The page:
Portrush – the Paths Through the Sandhills

On discovering an old 1909 poem by a Portrush man, a few months ago, I needed a sandhills photograph (to suit the theme of the poem). 

I knew that there was one somewhere, taken in the 1960s, with Alfie Brown and his daughter. This week, after a very kind lady wrote to me, about a related issue, I was motivated to go on another hunt for said picture. Bingo, found it!

The summer of 1966 and yours truly was taking his first tentative steps. My parents, along with Alfie Brown (from Eden) and his daughter Addie, are enjoying a day at the seaside. This is the north coast, either Portrush or Portstewart.

A short note for overseas readers, thinking of visiting, do check out the North coast.  Amazing scenery.  I fell in love with it a long time ago.  We just need the weather.   

Music, the Big Hits of the Summer of 1966

Across that summer of 1966, namely June, July and August, the following wonderful songs dominated the singles chart.

‘Strangers in the Night’ by Frank Sinatra
‘Monday, Monday’ by The Mamas & the Papas
‘When a Man Loves a Woman’ by Percy Sledge
‘Paperback Writer’ by The Beatles
‘Sunny Afternoon’ by The Kinks
‘River Deep, Mountain High’ by Ike & Tina Turner
‘Love Letters’ by Elvis Presley
‘God Only Knows’ by The Beach Boys
‘Yellow Submarine/Eleanor Rigby’ by The Beatles
‘Summer in the City’ by The Lovin’ Spoonful

The 60s (and 80s), what an era for great music. So many timeless classics that summer. How can a 23 year old, Brian Wilson write such a classic song, at such a tender age.  The same holds true for Paul McCartney.

1966 Alfie Brown beach Ireland

With lagging steps I’ve roam’d the sandhills through,
By paths resplendent, and surpassing rare
To the observant eye – especially where
The roses in profusion meet our view;
Those tranquil nooks oft-times my footsteps drew
At eventide – I breathed the balmy air;
Ay!  certs, many summers found me there
Reposing where the yellow stone-crop grew.
Full many mazy windings well I knew,
With leisure to survey them in past years!
Deep-fleec’d with moss, there peep’d the primrose through,
Its crinkled leaves, suffused with morning tears;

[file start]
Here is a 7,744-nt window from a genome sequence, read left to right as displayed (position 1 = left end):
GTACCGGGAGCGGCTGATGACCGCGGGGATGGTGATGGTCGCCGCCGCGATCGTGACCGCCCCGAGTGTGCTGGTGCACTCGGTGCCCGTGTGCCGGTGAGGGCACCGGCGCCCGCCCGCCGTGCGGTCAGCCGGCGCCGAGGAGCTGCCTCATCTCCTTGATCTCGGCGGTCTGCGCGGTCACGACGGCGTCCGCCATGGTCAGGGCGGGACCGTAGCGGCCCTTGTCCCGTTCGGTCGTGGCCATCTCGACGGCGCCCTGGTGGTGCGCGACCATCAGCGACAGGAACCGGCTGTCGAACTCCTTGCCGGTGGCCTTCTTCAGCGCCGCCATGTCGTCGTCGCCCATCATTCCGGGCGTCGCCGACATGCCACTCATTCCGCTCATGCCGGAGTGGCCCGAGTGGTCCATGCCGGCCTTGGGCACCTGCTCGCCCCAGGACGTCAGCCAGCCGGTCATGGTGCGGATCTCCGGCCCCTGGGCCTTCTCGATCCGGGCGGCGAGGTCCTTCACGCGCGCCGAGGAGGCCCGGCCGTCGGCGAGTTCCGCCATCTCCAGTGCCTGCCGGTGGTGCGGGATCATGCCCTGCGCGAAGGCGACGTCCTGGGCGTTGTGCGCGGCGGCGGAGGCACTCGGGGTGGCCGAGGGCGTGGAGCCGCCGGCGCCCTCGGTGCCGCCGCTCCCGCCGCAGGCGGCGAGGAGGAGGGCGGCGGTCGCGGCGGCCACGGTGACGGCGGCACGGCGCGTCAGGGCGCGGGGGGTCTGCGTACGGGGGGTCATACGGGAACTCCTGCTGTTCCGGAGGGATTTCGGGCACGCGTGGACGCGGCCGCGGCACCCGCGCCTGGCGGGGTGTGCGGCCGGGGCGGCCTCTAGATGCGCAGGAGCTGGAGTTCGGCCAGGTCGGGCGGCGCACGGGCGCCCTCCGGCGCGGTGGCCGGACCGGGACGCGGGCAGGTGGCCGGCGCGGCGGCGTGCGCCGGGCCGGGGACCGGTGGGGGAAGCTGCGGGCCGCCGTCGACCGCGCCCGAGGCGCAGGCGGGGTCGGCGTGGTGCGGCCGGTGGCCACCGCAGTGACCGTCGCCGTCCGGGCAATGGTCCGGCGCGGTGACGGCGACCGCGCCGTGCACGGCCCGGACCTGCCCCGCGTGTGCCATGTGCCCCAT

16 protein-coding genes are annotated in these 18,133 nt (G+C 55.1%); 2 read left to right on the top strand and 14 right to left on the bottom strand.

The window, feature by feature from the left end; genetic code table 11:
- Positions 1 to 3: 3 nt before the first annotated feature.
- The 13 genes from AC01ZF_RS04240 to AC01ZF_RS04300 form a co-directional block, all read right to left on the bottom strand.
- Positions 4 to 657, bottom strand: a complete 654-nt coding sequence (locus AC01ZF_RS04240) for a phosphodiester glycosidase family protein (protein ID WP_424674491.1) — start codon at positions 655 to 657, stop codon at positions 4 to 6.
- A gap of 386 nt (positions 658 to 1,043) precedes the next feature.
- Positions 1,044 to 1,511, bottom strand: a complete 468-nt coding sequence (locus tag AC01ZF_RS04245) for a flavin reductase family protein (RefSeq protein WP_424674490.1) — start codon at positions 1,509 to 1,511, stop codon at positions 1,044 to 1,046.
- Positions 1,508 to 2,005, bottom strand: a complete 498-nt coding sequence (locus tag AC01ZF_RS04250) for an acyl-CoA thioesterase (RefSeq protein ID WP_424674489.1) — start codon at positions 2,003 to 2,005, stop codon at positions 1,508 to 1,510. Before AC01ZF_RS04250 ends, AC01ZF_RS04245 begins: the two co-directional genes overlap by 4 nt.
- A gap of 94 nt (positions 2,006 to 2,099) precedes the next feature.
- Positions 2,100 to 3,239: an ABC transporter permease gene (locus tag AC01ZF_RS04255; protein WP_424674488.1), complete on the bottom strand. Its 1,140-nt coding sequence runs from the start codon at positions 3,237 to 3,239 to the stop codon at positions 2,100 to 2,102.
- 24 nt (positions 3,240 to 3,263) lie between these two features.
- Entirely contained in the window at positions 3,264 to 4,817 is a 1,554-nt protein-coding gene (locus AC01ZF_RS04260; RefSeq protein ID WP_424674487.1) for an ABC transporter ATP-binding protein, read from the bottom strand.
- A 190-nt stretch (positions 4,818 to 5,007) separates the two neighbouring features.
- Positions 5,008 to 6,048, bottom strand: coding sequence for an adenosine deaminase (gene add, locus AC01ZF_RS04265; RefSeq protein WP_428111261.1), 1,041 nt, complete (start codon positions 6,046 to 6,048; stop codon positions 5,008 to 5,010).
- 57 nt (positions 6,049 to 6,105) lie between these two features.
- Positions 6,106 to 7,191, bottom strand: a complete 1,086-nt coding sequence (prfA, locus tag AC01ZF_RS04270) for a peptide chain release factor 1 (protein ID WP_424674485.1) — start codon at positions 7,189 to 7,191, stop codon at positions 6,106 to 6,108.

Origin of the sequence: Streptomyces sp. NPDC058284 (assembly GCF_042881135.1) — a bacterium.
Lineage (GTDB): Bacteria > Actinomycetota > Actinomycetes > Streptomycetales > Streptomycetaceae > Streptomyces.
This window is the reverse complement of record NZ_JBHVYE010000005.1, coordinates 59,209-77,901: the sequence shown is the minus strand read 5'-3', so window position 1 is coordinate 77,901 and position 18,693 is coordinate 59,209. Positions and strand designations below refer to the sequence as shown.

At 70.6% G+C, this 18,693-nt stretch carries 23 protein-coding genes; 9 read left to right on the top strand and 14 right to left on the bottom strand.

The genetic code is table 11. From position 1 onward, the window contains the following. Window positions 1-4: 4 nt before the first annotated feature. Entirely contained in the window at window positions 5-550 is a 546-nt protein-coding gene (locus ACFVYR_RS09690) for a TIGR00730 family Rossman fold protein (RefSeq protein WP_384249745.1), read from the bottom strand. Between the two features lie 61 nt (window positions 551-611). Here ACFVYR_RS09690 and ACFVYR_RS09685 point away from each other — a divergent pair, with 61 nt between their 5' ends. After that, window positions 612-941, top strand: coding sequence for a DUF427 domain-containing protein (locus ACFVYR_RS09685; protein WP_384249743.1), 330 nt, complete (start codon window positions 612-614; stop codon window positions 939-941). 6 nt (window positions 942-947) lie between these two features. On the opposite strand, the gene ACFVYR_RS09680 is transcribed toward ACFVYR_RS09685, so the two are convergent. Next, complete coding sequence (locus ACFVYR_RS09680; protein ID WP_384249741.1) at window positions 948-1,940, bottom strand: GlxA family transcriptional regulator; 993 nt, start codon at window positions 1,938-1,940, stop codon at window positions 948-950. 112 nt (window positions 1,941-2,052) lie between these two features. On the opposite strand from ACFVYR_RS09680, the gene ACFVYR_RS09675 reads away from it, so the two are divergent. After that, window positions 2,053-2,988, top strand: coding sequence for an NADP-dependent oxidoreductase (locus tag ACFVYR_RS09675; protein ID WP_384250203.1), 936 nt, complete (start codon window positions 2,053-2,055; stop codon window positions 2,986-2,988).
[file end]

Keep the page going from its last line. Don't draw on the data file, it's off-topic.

Soft virgin scenes!  I’ve ceased my wandering,
Yet, still a solace and rapt joy ye bring!

David Lindsay
Mount Royal, Portrush
August 1909

Ballymoney Free Press & Northern Counties Advertiser
12th August 1909

1966 Alfie Brown north coast beach Ireland

PS – On a related note. Does anyone have a photograph of Annie Brown of Eden?  Any memories of Annie?  Please get in touch if you have.  Many thanks.


"I have spread my dreams beneath your feet. Tread softly because you tread on my dreams."

21 thoughts on “Portrush – the Paths Through the Sandhills

  1. Many summers found me there too, throughout the 60s, vacationing every year in a boarding house on Causeway St. Portrush.

    I think your photograph is likely Portstewart strand, as I don’t remember cars having access at Portrush.

    So on Portrush beach we hauled our windbreaks, rugs, and picnic hampers from the boarding house to claim a good spot and spent entire days there. I remember donkey rides and the Milk Marketing Board organising sandcastle building competitions, and scrambling over those paths through the sandhills to watch golfers on the course beyond.

    Then in the early evening, re-locating our sandy rugs to the slopes around the Go-Kart track at the end of the beach to finish the day watching kart races, while some of those very songs wafted over from the nearby seafront Arcadia ballroom as its lights came on.

    1. Hello Daniel. Yes, my thinking is also that the photo is Portstewart.